1. In Apr. 2013 the unemployment rate for college graduates over 25 years old was 3.6% compared to 7.5% forhigh school graduates. The median income for families headed by a bachelor's degree holder was $100,096 in 2011 — more than double than that for a family headed by a high school graduate.

      2. Young people "not engaged in employment/education or training," are called NEET by the US govt., are more likely to receive welfare than youth in general, they are more likely to commit crimes, and they are more likely to receive public health care, all costing the government extra money.

      3. In total, each NEET youth between the ages of 16 and 25 impose a $51,350 financial burden on society per year, and after the person is 25 he or she will impose a financial burden of $699,770.

      4. The total cost of 6.7% of the US population being NEET youth is $4.75 trillion, which is comparable to half of the US public debt.

      5. So it simply makes financial sense for the US government to finance educationfor everybody.

    6. College debt Is Crippling the Nation

      1. On Feb. 3, 2012, an advisory council to the Federal Reserve also warned that the growth in student debt "has parallels to the housing crisis." As of Jan. 2013, the rate of default on student loans hit 15.1%--a nearly 22% increase since 2007.

      2. Between 2003 and 2012 the number of 25-year-olds with student debt increased from 25% to 43%. Their average loan balance was $20,326 in 2012--a 91% increase since 2003.

      3. According to the US Congress Joint Economic Committee, approximately 60% of 011 college graduates have student loan debt balances equal to 60% of their annual income.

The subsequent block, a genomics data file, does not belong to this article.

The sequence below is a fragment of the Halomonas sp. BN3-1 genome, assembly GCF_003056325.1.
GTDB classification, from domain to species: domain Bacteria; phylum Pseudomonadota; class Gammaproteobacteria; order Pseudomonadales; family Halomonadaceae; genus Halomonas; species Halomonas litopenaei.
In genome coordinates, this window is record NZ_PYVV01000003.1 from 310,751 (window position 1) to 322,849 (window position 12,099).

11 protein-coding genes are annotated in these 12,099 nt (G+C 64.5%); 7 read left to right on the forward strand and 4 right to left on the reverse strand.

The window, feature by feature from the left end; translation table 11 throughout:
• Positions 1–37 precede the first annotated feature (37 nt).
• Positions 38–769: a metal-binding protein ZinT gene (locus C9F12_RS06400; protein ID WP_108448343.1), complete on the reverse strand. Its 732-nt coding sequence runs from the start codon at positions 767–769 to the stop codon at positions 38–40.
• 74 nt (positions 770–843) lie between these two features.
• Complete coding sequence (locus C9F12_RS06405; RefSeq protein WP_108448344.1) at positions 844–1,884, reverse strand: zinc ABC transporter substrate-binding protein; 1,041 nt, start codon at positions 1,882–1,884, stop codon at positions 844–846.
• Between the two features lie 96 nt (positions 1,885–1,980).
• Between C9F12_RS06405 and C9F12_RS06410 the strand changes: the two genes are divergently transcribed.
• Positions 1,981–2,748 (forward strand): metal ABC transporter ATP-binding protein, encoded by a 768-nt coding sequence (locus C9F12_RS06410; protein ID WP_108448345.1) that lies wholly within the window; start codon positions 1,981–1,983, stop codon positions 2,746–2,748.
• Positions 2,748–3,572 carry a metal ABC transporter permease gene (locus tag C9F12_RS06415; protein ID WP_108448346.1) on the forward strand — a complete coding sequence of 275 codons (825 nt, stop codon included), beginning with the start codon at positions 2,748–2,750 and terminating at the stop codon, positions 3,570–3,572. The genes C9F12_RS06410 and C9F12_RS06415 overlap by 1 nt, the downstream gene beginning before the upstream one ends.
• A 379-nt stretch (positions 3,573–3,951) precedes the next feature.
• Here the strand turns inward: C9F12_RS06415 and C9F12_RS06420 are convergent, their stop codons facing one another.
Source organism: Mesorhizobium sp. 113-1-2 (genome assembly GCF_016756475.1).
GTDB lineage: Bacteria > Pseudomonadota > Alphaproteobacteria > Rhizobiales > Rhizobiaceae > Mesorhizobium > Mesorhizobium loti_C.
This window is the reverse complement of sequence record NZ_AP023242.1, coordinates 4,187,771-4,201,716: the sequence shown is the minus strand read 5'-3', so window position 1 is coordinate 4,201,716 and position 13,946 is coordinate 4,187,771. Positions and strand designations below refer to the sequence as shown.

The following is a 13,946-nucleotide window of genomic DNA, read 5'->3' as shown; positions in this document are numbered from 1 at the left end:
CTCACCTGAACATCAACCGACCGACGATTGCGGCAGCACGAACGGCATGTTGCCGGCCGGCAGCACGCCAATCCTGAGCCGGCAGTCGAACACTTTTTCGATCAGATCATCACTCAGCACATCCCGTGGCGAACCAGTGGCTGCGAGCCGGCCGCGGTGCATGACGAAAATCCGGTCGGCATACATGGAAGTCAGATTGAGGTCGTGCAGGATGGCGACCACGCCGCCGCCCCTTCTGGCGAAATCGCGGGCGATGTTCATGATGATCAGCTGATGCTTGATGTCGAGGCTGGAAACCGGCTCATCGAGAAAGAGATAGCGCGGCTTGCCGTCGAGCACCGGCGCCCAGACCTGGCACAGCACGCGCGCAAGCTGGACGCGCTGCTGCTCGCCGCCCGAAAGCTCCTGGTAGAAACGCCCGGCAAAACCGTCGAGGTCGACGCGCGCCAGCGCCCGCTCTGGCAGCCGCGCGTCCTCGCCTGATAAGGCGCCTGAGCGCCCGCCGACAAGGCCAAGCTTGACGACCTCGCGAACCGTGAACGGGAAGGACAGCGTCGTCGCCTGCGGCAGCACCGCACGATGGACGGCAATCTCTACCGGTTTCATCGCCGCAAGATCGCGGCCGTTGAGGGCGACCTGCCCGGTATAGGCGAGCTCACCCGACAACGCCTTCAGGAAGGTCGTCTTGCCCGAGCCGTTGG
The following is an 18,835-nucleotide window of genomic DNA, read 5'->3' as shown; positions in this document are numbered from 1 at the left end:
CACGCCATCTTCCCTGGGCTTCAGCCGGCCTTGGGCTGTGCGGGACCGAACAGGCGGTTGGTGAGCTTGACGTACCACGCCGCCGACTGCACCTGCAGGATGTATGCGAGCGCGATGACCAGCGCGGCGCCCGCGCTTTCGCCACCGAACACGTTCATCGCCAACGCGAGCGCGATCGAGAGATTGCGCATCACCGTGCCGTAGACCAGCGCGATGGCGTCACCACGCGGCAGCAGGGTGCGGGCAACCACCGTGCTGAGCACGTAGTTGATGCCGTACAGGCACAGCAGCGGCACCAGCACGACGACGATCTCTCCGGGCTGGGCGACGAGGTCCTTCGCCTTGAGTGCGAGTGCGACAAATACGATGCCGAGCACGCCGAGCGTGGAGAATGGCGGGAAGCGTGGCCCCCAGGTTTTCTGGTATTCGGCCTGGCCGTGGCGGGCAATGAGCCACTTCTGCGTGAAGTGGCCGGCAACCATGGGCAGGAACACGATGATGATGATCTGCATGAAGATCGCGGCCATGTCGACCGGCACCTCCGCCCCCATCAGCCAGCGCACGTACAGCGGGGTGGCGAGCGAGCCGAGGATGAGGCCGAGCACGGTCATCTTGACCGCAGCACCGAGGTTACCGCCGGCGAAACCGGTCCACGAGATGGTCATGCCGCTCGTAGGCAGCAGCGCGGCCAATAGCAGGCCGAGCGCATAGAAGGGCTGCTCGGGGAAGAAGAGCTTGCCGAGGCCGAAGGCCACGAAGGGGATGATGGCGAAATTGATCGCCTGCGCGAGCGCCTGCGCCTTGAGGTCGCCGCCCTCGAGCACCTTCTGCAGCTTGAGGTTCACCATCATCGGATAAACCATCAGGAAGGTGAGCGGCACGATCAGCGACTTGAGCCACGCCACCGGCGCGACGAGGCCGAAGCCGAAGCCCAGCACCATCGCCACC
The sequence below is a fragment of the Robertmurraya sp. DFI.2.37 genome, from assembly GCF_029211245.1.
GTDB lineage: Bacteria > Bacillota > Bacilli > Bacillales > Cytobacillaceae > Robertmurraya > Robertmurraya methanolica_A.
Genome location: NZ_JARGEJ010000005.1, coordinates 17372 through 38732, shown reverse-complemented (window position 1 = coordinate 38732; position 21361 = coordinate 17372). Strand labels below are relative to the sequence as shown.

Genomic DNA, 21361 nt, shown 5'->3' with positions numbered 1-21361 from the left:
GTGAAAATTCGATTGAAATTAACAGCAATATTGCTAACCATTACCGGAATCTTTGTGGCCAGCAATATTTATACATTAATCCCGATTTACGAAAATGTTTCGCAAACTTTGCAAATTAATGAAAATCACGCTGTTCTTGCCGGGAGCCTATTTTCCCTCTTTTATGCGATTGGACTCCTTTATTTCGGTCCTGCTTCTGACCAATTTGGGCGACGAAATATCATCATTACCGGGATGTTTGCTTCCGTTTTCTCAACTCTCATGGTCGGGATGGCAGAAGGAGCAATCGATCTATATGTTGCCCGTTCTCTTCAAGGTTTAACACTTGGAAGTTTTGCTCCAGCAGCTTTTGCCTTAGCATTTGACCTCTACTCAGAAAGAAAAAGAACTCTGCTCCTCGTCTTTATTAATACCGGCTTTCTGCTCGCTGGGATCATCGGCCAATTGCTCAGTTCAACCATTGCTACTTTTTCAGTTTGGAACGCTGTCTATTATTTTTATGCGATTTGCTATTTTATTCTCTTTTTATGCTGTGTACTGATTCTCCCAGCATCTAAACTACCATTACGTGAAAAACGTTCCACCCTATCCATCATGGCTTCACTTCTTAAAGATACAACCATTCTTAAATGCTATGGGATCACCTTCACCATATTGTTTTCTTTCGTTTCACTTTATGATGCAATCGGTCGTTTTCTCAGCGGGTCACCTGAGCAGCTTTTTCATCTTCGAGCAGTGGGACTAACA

4. student loan debt now tops credit card debt among Americans.

      5. prices are rising rapidly for higher education because of the predominant role of third-party payments -- federal student loans and grants, state government support for institutions and students, private philanthropic gifts and endowment income.

      6. When some else is paying a lot of the bills, students are less sensitive to the price, thus allowing the colleges to care less about keeping prices under control. And the nonprofit nature of institutions reduces incentives for colleges and universities to be efficient.

  3. Conclusion so what can we do? The government already subsidizes education for many people the time has come for the American government to simply pay for every single high school senior to go to college, in the long run it will make the entire nation richer. Make college not part of the American dream but part of the American reality.

"...The richest nation on Earth has never allocated enough resources to build sufficient schools, to compensate adequately its teachers, and to surround them with the prestige our work justifies. We squander funds on highways, on the frenetic pursuit of recreation, on the overabundance of overkill armament, but we pauperize education." From a speech given by Martin Luther Kingon March 14, 1964, when he accepted the John Dewey Award from the United Federation of Teachers